The White-winged Scoter, a New State Record for Kansas
On November 21, 1927, William Sanderson, a sportsman of Lawrence, Kansas, while hunting ducks on the Kansas River killed a female White-winged Scoter (Melanitta deglandi). Mr. Sanderson, realizing that the bird was unusual, brought it to the Museum of Birds and Mammals, University of Kansas, for identification. Upon learning that the specimen was a new record he donated it to the museum where it now is preserved as a skin, number 17125.
Approximately one year later, in November, 1928, Mr. C. J. Saunders, also of Lawrence, killed four White-winged Scoters while hunting on the river. These birds were discarded as being of no food value and they lay in the open for a month or so before being turned over to the museum. They were then in an advanced stage of decomposition, so were prepared as skeletons and were not identified as to sex. The exact date upon which they were taken was not known. These specimens bear University of Kansas Museum numbers 17769, 17773, 17775, and 17779.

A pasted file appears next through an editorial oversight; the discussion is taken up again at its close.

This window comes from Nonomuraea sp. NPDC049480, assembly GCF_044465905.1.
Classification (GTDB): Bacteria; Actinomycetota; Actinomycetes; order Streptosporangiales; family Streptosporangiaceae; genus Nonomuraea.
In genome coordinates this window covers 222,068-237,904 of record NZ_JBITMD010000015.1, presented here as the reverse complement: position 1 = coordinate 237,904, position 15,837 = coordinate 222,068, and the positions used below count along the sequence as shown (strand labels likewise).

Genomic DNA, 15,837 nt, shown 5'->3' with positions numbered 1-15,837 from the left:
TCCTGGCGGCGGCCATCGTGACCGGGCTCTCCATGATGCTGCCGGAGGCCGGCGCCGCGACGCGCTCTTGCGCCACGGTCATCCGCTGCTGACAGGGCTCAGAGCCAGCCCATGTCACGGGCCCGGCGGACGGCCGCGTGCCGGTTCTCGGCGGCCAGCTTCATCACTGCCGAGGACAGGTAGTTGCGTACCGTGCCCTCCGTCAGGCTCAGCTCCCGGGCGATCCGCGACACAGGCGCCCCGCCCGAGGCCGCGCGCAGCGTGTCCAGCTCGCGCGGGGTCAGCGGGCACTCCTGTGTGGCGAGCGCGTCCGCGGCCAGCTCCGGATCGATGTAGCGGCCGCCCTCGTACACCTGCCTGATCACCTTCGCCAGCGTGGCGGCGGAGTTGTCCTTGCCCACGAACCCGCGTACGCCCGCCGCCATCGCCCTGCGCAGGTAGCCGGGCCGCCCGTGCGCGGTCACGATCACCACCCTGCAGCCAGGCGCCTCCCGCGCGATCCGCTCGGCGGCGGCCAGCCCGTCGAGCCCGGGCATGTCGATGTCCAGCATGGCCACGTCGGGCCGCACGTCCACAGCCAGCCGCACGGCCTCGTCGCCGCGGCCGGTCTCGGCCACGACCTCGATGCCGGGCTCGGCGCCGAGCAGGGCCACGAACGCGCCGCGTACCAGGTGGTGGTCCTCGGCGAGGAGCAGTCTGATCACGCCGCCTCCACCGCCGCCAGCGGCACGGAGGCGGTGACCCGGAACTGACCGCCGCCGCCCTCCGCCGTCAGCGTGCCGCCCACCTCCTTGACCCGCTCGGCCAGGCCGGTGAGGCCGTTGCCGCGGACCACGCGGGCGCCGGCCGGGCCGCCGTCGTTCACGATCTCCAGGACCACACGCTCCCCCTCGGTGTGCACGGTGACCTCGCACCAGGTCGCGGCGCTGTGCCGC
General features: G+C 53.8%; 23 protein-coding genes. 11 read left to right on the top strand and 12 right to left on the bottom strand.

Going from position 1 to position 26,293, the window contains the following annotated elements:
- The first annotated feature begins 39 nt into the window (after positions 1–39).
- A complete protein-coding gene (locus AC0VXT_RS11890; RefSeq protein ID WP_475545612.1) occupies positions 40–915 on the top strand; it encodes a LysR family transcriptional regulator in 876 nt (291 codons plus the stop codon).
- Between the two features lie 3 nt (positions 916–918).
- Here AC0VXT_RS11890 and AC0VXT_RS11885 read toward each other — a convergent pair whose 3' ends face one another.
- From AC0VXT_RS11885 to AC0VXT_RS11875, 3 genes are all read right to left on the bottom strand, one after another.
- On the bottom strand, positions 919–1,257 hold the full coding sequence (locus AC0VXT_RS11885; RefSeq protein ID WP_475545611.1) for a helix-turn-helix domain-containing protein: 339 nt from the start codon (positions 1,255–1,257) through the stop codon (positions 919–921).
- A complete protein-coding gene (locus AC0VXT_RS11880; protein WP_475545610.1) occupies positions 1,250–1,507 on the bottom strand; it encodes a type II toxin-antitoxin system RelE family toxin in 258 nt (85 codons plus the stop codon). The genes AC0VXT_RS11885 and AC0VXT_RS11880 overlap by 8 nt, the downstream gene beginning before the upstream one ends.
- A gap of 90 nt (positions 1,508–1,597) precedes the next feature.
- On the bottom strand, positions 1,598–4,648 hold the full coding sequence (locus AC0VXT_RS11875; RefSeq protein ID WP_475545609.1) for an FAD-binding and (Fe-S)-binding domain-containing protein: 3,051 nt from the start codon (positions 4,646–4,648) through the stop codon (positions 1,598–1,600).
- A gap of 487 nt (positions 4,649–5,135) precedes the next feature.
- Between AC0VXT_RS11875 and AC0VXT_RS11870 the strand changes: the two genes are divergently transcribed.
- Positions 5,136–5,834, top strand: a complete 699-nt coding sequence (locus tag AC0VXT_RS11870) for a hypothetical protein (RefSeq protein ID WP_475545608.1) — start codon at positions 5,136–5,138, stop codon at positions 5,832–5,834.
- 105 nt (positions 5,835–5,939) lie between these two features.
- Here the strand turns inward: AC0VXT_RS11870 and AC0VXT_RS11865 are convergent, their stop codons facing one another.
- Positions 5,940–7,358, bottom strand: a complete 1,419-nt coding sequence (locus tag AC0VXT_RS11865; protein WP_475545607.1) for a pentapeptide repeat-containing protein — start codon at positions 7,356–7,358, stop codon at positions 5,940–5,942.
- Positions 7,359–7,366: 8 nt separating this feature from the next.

The approximate locations, only, were given for the five birds as being a few miles up the Kansas River from Lawrence, Douglas County, Kansas. Acknowledgment is here made to Mr. C. D. Bunker, in charge of the University of Kansas Museum of Birds and Mammals, for permission to report this record.
Lawrence V. Compton
Museum of Vertebrate Zoology, University of California, Berkeley, September 24 1931